How long shall my enemy be exalted over me?
Consider and answer me, O Lord my God!
Give light to my eyes, or I will sleep the sleep of death,
and my enemy will say, “I have prevailed”;
my foes will rejoice because I am shaken.

But I trusted in your steadfast love;
my heart shall rejoice in your salvation.
I will sing to the Lord,
because he has dealt bountifully with me.

The Waiting is the hardest part, and this is especially true as we wait through feelings of alienation, sorrow, defeat and failure.

Other psalms decry ongoing injustices, the triumph of the wicked, and oppression of the poor and marginalized. All in the strong hope that God will act, God will be salvation, God will deliver, restore, heal. It is hard to wait, but Jesus is coming and there is hope.

Don’t let it kill you baby, don’t let it get to you
Don’t let ’em kill you baby, don’t let ’em get to you
I’ll be your breathing heart, I’ll be your crying fool
Don’t let this go to far, don’t let it get to you

The Waiting is the hardest part.

What are you waiting for? What are you waiting through? What brings you hope? 

Revealing the Hidden Things: a book review

Christian films, books and TV preachers give their take on the last book of the Bible, Revelation. Speculation about end times is a Christian cottage industry with theories bandied about on things like the identity of the beast, the rapture, the role of Israel, or the nature of the judgments poured out on the earth. Revelation is written in highly metaphorical language, so there are tons of speculations. Other Christians read through Revelation once or twice but unsure of what to do with it, so they ignore it.  In The Heart of Revelation,  J.Scott Duvall offers a third way of of reading revelation. He attends to the vision of hope in the book without devolving into personal speculation about what we may or may not suffer.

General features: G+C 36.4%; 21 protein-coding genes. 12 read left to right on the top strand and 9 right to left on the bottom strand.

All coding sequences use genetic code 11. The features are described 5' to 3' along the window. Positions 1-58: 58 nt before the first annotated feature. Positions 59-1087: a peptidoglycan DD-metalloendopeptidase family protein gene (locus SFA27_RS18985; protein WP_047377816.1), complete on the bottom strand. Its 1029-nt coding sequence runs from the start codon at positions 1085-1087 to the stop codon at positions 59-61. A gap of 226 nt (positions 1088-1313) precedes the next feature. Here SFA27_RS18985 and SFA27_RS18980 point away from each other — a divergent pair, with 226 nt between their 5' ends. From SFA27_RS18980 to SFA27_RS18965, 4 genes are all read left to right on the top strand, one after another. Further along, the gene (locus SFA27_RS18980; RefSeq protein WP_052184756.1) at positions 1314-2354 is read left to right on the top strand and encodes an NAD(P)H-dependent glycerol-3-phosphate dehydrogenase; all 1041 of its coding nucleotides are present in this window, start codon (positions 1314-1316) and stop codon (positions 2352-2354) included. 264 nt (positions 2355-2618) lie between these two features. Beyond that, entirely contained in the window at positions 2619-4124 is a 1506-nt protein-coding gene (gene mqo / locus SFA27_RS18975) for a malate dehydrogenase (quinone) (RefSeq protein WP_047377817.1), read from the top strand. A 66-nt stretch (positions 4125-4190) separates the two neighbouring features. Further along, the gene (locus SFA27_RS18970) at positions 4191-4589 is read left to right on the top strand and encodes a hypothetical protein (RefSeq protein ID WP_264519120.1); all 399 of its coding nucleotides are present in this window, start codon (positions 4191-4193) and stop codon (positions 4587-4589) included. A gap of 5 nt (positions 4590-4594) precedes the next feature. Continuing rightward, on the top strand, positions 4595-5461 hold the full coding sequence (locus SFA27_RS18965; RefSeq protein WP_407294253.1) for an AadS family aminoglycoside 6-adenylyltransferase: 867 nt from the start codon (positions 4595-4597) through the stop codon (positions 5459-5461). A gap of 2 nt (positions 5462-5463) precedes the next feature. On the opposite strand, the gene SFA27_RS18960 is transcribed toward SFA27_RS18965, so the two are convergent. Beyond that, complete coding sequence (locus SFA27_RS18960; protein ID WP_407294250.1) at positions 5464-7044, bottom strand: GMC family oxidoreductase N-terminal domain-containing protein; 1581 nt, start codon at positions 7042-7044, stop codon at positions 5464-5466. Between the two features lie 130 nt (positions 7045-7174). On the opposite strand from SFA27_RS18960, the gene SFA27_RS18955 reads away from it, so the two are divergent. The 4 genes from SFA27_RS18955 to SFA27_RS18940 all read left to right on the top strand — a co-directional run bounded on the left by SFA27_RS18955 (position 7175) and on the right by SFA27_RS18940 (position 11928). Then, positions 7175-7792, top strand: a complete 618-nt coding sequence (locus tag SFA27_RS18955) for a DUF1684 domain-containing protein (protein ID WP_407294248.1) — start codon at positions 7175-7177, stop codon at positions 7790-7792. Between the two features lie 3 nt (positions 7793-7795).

TheHeartOfRevelation_hires+spine.inddAfter a brief introduction discussing the cultural context, Duvall explores the book’s message through the lens of ten themes: God, Worship, the People of God, the Holy Spirit, our enemies, our mission, Jesus Christ, judgment, new creation, and perseverance. By attending to Revelation thematically, Duvall provides a overview of the book rather than a detailed walk through the text (elsewhere he has published a commentary on revelation in the ‘Teach the Text Commentary Series).